CHICAGO (Reuters) - The Federal Emergency Management Agency denied for a second time Illinois' request for disaster aid to recover from violent storms last month in which a powerful tornado killed seven people in one town, the state's governor said.
"I am very disappointed with this decision and do not believe it reflects the reality and devastation on the ground," Illinois Governor Pat Quinn said in a statement that grudgingly accepted the agency's ruling.
Quinn and the state's two Senators strenuously objected after FEMA denied the state's initial request for federal disaster assistance following the February 29 tornado. FEMA said the request was rejected in part because the state had the resources to aid those affected by the storm.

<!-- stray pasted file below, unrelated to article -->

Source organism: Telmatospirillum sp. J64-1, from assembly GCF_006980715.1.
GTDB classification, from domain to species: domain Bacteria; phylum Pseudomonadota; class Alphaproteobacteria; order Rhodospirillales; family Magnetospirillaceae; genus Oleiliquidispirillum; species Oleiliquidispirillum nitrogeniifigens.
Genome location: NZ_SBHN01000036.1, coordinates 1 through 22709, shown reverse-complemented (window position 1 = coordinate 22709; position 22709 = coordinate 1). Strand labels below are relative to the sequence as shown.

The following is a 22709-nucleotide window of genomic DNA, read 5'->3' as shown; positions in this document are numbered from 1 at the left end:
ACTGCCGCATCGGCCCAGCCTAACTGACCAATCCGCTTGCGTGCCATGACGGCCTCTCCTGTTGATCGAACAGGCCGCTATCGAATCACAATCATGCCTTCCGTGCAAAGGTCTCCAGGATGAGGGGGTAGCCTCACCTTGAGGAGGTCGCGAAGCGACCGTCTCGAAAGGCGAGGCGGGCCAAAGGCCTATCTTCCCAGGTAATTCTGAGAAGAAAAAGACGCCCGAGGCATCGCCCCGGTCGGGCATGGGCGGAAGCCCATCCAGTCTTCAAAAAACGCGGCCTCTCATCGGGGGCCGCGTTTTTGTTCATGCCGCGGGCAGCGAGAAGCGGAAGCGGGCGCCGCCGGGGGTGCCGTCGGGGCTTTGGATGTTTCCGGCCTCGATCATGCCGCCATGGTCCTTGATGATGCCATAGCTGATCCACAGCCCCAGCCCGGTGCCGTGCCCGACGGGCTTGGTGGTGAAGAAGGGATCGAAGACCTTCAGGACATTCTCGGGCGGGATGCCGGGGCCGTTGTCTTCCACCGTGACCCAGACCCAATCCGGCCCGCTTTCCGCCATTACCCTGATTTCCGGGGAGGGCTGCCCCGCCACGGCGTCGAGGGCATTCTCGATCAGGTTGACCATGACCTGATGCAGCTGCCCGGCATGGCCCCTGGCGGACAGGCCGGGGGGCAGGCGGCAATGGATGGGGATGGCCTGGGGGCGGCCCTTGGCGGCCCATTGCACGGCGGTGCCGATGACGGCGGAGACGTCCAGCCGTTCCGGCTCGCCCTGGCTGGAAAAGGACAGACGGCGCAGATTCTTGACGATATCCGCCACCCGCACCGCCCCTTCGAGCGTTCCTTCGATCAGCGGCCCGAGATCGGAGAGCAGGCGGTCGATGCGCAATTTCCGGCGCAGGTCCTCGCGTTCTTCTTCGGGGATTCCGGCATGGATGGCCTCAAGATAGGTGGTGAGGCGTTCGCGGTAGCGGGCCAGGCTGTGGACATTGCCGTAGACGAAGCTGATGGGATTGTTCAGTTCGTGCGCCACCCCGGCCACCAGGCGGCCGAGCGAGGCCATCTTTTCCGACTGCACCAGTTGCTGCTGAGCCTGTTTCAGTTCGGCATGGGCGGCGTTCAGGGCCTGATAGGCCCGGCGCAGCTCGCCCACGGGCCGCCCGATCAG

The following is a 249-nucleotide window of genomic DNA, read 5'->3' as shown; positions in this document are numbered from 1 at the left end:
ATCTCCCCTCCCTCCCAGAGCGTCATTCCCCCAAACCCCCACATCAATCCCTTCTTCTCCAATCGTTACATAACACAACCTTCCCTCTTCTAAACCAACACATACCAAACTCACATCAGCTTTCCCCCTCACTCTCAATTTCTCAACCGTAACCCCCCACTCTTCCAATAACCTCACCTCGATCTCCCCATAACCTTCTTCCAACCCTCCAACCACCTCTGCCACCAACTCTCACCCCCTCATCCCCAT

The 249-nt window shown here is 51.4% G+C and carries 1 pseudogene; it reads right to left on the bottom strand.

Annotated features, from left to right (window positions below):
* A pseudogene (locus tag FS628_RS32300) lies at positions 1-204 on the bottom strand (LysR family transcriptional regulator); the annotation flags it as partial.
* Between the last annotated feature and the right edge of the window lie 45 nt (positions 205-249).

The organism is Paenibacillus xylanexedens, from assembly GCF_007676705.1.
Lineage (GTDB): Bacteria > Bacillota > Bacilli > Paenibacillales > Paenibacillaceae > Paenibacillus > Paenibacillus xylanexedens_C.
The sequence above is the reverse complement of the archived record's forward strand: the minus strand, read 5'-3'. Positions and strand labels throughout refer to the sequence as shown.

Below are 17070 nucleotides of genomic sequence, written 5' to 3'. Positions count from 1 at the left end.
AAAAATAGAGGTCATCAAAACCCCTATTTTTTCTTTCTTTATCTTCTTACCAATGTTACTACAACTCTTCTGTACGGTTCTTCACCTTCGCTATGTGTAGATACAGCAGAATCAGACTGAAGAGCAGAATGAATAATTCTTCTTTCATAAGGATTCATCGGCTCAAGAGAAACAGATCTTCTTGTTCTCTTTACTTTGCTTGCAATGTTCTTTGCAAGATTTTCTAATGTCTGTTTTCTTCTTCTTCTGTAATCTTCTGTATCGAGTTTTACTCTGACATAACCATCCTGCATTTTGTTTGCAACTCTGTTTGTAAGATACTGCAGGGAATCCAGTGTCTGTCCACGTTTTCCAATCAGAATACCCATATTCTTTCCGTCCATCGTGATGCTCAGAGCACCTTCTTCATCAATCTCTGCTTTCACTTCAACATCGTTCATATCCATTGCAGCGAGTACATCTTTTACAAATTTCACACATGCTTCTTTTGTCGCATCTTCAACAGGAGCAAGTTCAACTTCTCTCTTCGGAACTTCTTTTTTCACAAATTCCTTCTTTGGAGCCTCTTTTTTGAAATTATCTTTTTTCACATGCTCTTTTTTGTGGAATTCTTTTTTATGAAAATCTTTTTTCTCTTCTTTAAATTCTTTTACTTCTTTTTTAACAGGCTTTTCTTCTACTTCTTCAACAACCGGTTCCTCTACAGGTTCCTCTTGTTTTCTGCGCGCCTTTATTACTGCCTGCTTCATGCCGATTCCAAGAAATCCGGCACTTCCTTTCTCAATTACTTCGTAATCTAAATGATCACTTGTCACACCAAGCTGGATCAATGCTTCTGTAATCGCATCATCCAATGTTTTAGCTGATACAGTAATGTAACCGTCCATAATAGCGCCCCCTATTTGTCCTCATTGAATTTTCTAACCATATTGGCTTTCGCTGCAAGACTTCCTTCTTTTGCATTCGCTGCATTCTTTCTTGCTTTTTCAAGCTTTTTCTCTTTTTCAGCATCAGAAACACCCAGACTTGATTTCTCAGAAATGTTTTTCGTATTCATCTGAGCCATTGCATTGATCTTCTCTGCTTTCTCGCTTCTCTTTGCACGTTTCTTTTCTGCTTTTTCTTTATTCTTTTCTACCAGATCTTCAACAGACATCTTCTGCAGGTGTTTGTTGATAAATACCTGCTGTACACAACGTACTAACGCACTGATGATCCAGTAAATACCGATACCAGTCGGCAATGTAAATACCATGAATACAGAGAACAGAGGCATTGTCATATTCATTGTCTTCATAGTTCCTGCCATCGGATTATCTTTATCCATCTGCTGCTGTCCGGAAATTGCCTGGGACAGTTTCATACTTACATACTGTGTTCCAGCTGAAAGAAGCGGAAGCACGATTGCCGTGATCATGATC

The storm caused damage in five counties including 100 homes in Harrisburg where seven people were killed.
Quinn appealed that ruling, but was denied by FEMA a second time. A spokeswoman for the state said it has no further recourse.
Another bout of storms later that same week killed more than 40 people, most of them in Indiana and Kentucky, states that did qualify for FEMA's disaster declaration.
Missouri and Ohio were denied by FEMA, but Illinois was the only state to appeal the ruling. Missouri began applying for low-interest loans from the Small Business Administration and Quinn said Illinois will also apply for SBA loans.
(Reporting By Andrew Stern; Editing by Greg McCune)
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